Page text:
Any time a commercial driver must stop along a road or the shoulder of a road, the driver must immediately activate their hazard lights. The commercial driver must then place the necessary warning devices within 10 minutes.
These safety devices must be on the traffic side of the tractor-trailer within 10 feet, at 100 feet directly behind the big rig, and at 100 feet in front of the semi-truck.
While these requirements cannot be followed in all situations, whenever possible, commercial drivers must also take extra steps when stopped within 500 feet of a curve, hill, or other obstruction of view.
392.33 USE OF LIGHTED LAMPS AND REFLECTORS
The reflectors on CMVs must not be obscured by any objects, dirt, or equipment.
392.71 Radar Detectors; use and/or possession
Radar detectors are not permitted to be used or equipped in CMVs.
COMMERCIAL EQUIPMENT (49 CFR 393)
Section 393 addresses safety and operating equipment standards. This section is divided into subparts addressing various portions of a commercial vehicle.
393.9 LAMPS REFLECTIVE DEVICES, AND ELECTRICAL WIRING
All lamps on a commercial vehicle must be capable of being operated at all times. Also, lamps must not be obscured by dirt, other equipment, or another object.
393.11 LAMPS AND REFLECTIVE DEVICES
In addition to being in working order, lamps and reflective devices must also follow other standards. There are special rules that control the devices’ quantity, color, location, position, and height off the roadway.
393.13 RETROFLECTIVE SHEETING AND REFLEX REFLECTORS
While the requirements for reflectors changed in 1993, older CMVs are required to be retrofitted to meet current law.
Reflective sheeting must be placed on all sides of the trailer or semi-trailer, and the strips must be horizontal. There are also requirements for the minimum amount of reflective sheeting that must be used
Commercial braking systems must abide by various requirements. These relate to service brakes, hydraulic brakes, air brakes, vacuum brakes, electric brakes, parking brakes, and emergency brakes.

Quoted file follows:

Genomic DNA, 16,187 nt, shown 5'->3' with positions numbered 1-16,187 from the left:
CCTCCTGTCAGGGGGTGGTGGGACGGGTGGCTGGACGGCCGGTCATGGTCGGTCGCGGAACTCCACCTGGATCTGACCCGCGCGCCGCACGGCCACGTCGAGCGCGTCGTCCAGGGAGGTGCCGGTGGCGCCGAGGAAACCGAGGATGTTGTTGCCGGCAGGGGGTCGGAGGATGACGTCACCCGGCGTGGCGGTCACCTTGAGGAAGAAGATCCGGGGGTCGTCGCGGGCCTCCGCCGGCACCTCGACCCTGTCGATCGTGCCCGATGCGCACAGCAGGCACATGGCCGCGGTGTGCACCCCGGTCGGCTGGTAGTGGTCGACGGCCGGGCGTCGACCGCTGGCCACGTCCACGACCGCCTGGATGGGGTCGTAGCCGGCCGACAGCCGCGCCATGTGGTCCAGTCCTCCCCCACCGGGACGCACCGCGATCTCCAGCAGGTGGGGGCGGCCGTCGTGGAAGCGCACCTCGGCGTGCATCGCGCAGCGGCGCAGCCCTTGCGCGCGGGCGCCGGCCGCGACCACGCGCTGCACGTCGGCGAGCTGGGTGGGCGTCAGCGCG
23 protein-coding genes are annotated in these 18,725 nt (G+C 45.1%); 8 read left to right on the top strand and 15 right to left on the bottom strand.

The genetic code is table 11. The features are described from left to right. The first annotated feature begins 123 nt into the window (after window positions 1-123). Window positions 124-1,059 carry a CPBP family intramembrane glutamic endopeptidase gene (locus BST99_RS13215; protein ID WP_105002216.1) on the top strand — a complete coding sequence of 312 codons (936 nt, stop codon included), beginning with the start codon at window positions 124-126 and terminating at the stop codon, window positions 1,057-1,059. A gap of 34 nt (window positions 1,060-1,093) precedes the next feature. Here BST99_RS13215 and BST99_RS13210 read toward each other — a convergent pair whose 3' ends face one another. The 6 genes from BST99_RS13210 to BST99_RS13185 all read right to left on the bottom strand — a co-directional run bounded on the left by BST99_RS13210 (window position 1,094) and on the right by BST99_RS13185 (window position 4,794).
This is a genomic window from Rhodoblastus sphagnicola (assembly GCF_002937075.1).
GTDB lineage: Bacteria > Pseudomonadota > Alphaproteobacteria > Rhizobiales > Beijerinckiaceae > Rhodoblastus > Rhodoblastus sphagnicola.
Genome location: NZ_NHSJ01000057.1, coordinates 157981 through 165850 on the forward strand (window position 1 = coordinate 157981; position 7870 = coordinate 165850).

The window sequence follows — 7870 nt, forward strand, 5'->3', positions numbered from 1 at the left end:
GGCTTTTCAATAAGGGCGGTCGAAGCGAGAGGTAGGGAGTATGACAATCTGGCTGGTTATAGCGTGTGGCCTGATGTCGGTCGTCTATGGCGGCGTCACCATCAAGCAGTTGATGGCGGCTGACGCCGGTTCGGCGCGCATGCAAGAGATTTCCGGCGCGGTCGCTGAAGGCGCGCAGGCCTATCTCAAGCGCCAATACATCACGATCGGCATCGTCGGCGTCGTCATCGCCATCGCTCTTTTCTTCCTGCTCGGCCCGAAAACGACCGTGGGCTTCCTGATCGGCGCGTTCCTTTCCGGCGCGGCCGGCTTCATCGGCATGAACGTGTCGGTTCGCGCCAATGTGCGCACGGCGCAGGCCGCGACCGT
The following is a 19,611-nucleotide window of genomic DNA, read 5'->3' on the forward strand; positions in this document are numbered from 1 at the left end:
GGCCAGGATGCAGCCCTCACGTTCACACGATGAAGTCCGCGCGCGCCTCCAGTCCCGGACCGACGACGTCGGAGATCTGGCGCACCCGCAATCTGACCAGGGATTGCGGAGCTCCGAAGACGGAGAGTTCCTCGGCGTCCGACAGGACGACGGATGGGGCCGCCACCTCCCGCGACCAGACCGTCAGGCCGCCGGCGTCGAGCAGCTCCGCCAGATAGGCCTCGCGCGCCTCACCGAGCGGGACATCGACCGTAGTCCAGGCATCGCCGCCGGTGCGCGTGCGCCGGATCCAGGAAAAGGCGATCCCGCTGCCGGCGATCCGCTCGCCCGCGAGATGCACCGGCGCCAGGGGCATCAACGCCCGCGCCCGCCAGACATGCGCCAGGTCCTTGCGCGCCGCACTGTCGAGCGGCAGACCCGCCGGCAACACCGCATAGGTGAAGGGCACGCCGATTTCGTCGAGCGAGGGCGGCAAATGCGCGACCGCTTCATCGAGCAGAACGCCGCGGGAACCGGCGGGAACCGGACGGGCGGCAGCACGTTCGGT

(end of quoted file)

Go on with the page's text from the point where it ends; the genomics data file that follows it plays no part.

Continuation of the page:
393.78 WINDSHIELD WIPING AND WASHING SYSTEMS
All commercial vehicles must be equipped with a power-driven wiping system consisting of at least two wiper blades.
393.80 REAR-VISION MIRRORS
All commercial vehicles must have two rear-vision mirrors, one on each side of the tractor. Such mirrors must be angled to give the driver a view of the highway to the rear and to both sides of the vehicle.
393.86 REAR IMPACT GUARDS AND REAR END PROTECTION
Many commercial vehicles are required to be designed to prevent a vehicle from going under the semi-trailer in the event of a rear-end collision.
Federal regulations control the width of these guards, as well as their height, surface size, structure, and labeling.
393.116 -393.120 SPECIFIC REQUIREMENTS BY COMMODITY TYPE
These regulations state the specific requirements necessary to properly secure cargo such as logs or metal coils.
Commercial wheels and rims must not be cracked or broken, stud and bolt holes must be round, and nuts and bolts must not be missing or loose.
393.207 SUSPENSION SYSTEMS
This section implements quality control standards on the suspension systems of commercial vehicles, including their axles, lead springs, coil springs, torsion bars, air suspensions, and suspension exhaust controls.
393.209 STEERING WHEEL SYSTEMS
A special section of the federal regulations addresses the requirements for steering systems, including the steering wheel lash, the steering column, steering system, and power steering systems.
DRIVE TIME AND ON-DUTY HOURS (49 CFR 395.3)
395.3 MAXIMUM DRIVING TIME FOR PROPERTY-CARRYING VEHICLES
Commercial drivers may drive a maximum of 11 hours after 10 consecutive hours off duty.
Additionally, drivers may not operate a CMV beyond the 14th consecutive hour after coming on duty, following 10 consecutive hours off duty. Off-duty time does not extend the 14-hour period.
Over the span of 7 days, commercial drivers are not allowed to drive more than 60 hours. Over the span of 8 days, commercial drivers are not permitted to drive more than 70 hours. Moreover, drivers using a sleeper birth must spend at least 8 hours per day in the sleeper birth, and must then split another 2 hours either in the sleeper birth or off duty.
395.8 DRIVER’S RECORD OF DUTY STATUS
Commercial drivers must keep a record every day of their hours on and off duty.
These records must be kept on a specific form.